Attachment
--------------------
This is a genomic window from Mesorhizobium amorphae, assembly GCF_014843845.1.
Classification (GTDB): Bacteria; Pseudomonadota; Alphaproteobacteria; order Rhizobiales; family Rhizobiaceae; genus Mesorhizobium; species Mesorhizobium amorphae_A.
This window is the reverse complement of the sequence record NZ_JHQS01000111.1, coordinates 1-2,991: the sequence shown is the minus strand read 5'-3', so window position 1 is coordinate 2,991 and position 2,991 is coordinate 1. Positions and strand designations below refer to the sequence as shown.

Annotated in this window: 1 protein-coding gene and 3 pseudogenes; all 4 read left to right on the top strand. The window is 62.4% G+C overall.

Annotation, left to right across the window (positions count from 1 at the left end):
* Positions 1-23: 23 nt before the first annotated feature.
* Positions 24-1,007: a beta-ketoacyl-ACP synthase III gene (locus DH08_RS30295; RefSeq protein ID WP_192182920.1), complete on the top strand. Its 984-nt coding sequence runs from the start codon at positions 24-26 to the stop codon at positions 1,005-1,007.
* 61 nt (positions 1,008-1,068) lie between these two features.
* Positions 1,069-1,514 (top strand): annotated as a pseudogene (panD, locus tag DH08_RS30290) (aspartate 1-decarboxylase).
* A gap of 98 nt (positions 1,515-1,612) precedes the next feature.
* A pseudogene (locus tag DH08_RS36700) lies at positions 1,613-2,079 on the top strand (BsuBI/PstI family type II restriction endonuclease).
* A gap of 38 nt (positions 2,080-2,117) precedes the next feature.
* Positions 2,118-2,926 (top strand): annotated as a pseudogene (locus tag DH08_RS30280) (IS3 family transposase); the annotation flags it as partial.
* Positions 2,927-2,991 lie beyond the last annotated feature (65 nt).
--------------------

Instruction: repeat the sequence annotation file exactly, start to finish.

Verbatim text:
This is a genomic window from Mesorhizobium amorphae, assembly GCF_014843845.1.
Classification (GTDB): Bacteria; Pseudomonadota; Alphaproteobacteria; order Rhizobiales; family Rhizobiaceae; genus Mesorhizobium; species Mesorhizobium amorphae_A.
This window is the reverse complement of the sequence record NZ_JHQS01000111.1, coordinates 1-2,991: the sequence shown is the minus strand read 5'-3', so window position 1 is coordinate 2,991 and position 2,991 is coordinate 1. Positions and strand designations below refer to the sequence as shown.

Annotated in this window: 1 protein-coding gene and 3 pseudogenes; all 4 read left to right on the top strand. The window is 62.4% G+C overall.

Annotation, left to right across the window (positions count from 1 at the left end):
* Positions 1-23: 23 nt before the first annotated feature.
* Positions 24-1,007: a beta-ketoacyl-ACP synthase III gene (locus DH08_RS30295; RefSeq protein ID WP_192182920.1), complete on the top strand. Its 984-nt coding sequence runs from the start codon at positions 24-26 to the stop codon at positions 1,005-1,007.
* 61 nt (positions 1,008-1,068) lie between these two features.
* Positions 1,069-1,514 (top strand): annotated as a pseudogene (panD, locus tag DH08_RS30290) (aspartate 1-decarboxylase).
* A gap of 98 nt (positions 1,515-1,612) precedes the next feature.
* A pseudogene (locus tag DH08_RS36700) lies at positions 1,613-2,079 on the top strand (BsuBI/PstI family type II restriction endonuclease).
* A gap of 38 nt (positions 2,080-2,117) precedes the next feature.
* Positions 2,118-2,926 (top strand): annotated as a pseudogene (locus tag DH08_RS30280) (IS3 family transposase); the annotation flags it as partial.
* Positions 2,927-2,991 lie beyond the last annotated feature (65 nt).